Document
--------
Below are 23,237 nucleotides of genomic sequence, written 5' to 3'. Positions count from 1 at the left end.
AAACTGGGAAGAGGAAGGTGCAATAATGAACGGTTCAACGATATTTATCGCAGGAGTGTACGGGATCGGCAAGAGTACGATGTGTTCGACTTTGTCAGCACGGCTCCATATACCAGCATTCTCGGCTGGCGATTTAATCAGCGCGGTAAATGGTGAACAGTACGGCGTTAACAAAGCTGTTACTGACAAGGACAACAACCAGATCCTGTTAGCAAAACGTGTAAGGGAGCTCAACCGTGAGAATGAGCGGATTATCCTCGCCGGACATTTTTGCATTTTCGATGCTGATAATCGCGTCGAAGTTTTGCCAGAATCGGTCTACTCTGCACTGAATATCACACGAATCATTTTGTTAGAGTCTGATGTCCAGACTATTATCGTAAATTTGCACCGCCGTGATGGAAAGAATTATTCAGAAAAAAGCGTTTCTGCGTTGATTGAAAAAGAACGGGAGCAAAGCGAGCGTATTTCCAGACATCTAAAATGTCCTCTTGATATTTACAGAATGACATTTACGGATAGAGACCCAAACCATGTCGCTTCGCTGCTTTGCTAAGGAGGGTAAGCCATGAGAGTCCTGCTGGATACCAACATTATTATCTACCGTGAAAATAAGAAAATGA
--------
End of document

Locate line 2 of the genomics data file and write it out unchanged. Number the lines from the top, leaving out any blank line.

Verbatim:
AAACTGGGAAGAGGAAGGTGCAATAATGAACGGTTCAACGATATTTATCGCAGGAGTGTACGGGATCGGCAAGAGTACGATGTGTTCGACTTTGTCAGCACGGCTCCATATACCAGCATTCTCGGCTGGCGATTTAATCAGCGCGGTAAATGGTGAACAGTACGGCGTTAACAAAGCTGTTACTGACAAGGACAACAACCAGATCCTGTTAGCAAAACGTGTAAGGGAGCTCAACCGTGAGAATGAGCGGATTATCCTCGCCGGACATTTTTGCATTTTCGATGCTGATAATCGCGTCGAAGTTTTGCCAGAATCGGTCTACTCTGCACTGAATATCACACGAATCATTTTGTTAGAGTCTGATGTCCAGACTATTATCGTAAATTTGCACCGCCGTGATGGAAAGAATTATTCAGAAAAAAGCGTTTCTGCGTTGATTGAAAAAGAACGGGAGCAAAGCGAGCGTATTTCCAGACATCTAAAATGTCCTCTTGATATTTACAGAATGACATTTACGGATAGAGACCCAAACCATGTCGCTTCGCTGCTTTGCTAAGGAGGGTAAGCCATGAGAGTCCTGCTGGATACCAACATTATTATCTACCGTGAAAATAAGAAAATGA